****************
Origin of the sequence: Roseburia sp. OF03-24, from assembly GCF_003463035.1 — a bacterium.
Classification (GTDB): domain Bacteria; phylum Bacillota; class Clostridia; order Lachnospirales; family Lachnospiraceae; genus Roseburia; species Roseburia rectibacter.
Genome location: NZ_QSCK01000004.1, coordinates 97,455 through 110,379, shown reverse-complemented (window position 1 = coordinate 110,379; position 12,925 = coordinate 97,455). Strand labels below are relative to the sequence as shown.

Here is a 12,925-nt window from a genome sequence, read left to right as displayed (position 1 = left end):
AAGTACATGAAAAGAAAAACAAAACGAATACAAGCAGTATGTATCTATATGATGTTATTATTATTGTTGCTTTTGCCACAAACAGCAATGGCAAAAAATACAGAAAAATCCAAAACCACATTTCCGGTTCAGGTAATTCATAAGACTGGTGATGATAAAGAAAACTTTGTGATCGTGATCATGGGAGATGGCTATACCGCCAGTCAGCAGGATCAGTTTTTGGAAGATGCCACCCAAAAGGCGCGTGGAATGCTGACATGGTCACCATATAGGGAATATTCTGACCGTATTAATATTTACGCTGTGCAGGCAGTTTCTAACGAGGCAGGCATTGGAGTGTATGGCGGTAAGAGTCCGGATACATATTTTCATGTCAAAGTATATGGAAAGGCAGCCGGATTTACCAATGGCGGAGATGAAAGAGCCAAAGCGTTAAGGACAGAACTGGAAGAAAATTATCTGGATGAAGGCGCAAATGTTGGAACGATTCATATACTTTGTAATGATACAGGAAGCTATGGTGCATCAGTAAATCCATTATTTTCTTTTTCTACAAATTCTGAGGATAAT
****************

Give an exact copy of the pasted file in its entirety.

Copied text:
Origin of the sequence: Roseburia sp. OF03-24, from assembly GCF_003463035.1 — a bacterium.
Classification (GTDB): domain Bacteria; phylum Bacillota; class Clostridia; order Lachnospirales; family Lachnospiraceae; genus Roseburia; species Roseburia rectibacter.
Genome location: NZ_QSCK01000004.1, coordinates 97,455 through 110,379, shown reverse-complemented (window position 1 = coordinate 110,379; position 12,925 = coordinate 97,455). Strand labels below are relative to the sequence as shown.

Here is a 12,925-nt window from a genome sequence, read left to right as displayed (position 1 = left end):
AAGTACATGAAAAGAAAAACAAAACGAATACAAGCAGTATGTATCTATATGATGTTATTATTATTGTTGCTTTTGCCACAAACAGCAATGGCAAAAAATACAGAAAAATCCAAAACCACATTTCCGGTTCAGGTAATTCATAAGACTGGTGATGATAAAGAAAACTTTGTGATCGTGATCATGGGAGATGGCTATACCGCCAGTCAGCAGGATCAGTTTTTGGAAGATGCCACCCAAAAGGCGCGTGGAATGCTGACATGGTCACCATATAGGGAATATTCTGACCGTATTAATATTTACGCTGTGCAGGCAGTTTCTAACGAGGCAGGCATTGGAGTGTATGGCGGTAAGAGTCCGGATACATATTTTCATGTCAAAGTATATGGAAAGGCAGCCGGATTTACCAATGGCGGAGATGAAAGAGCCAAAGCGTTAAGGACAGAACTGGAAGAAAATTATCTGGATGAAGGCGCAAATGTTGGAACGATTCATATACTTTGTAATGATACAGGAAGCTATGGTGCATCAGTAAATCCATTATTTTCTTTTTCTACAAATTCTGAGGATAAT